A groundbreaking clinical trial launched October 16 will explore the promise of new drug treatments for military personnel and veterans suffering from post-traumatic stress disorder (PTSD). The multi-site trial is spearheaded by the U.S. Army Medical Materiel Development Activity (USAMMDA), part of the U.S. Army Medical Research and Development Command, and supported by a project team that includes representatives from the U.S. Air Force, Army, Navy, and Special Operations Command.
Military veterans are more likely to have PTSD than civilians, according to statistics from the U.S. Department of Veterans Affairs, and service members who deployed to a war zone are more likely to have PTSD than those who did not deploy. Overall, about six percent of the U.S. population will have PTSD at some point in their lives.
People with PTSD have difficulty recovering after experiencing or witnessing a traumatic event. The condition may last months or years, with triggers that can bring back memories of the event, accompanied by intense emotional and physical reactions. Symptoms may include nightmares, avoidance of certain situations, heightened stress reactions, anxiety, and depression, according to the National Institute of Mental Health.
Current treatment for PTSD includes several types of trauma-focused psychotherapy as well as medications to manage symptoms. However, previous research has shown that patients with a military history respond poorly to current drug treatments and psychotherapy compared to non-veteran patients.
Since 1987, over 130 PTSD pharmacotherapeutic trials have been conducted, but only two drugs (paroxetine and sertraline) are approved by the Food and Drug Administration (FDA) specifically to treat the condition. Although other drugs can be prescribed "off-label," meaning they are FDA-approved for other medical conditions, there is scant data to guide such use in the military population, according to Kimberly del Carmen, Ph.D., a health science product manager at USAMMDA.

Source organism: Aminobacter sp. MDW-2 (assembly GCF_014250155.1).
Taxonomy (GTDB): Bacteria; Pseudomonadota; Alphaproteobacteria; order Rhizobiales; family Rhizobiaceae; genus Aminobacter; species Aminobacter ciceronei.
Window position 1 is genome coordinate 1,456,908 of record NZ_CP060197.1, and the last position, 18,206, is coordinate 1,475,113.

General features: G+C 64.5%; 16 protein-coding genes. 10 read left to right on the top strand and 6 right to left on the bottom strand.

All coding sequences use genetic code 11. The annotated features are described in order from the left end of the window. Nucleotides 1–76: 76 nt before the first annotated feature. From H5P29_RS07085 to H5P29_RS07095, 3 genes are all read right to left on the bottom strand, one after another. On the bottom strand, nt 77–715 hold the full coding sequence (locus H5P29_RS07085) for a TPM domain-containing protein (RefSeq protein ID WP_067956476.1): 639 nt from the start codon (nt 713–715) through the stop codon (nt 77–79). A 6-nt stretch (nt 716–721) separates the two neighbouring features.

PTSD is heterogenous in nature, meaning that no single biological cause is common to all individuals with PTSD. For that reason, we don't think there will be one 'magic pill' that will work for everyone, so we're employing an innovative testing strategy called an Adaptive Platform Trial."
Kimberly del Carmen, Ph.D., a health science product manager at USAMMDA
This clinical trial platform design allows for an efficient use of resources with an accelerated schedule in which multiple drugs are simultaneously and sequentially tested. As the trial progresses, drugs that fail will be replaced with new candidates, and those that are successful will "graduate" to the next stage of development.
In addition to evaluating numerous potential PTSD treatments, the trial also will examine several biological indicators to determine whether people with PTSD have some shared characteristics, such as specific biological markers, that can provide insight into designing potential treatments or matching treatments to individuals.
According to del Carmen, three drug candidates that are FDA-approved for conditions other than PTSD were chosen for the first round of testing. Frequent interim analyses of the data will be conducted, and successful testing results will trigger the first of a series of clinical practice guideline decision points, including recommendations for the off-label use of these drugs.
Drugs tested in the future are likely to be novel drugs, since the goal of this effort is to obtain FDA approval of one or more therapeutics for the treatment of PTSD, del Carmen said.
The trial will include 15-20 clinical sites within the United States and is planned to include up to 600 subjects during the testing of the first three drugs over approximately three years.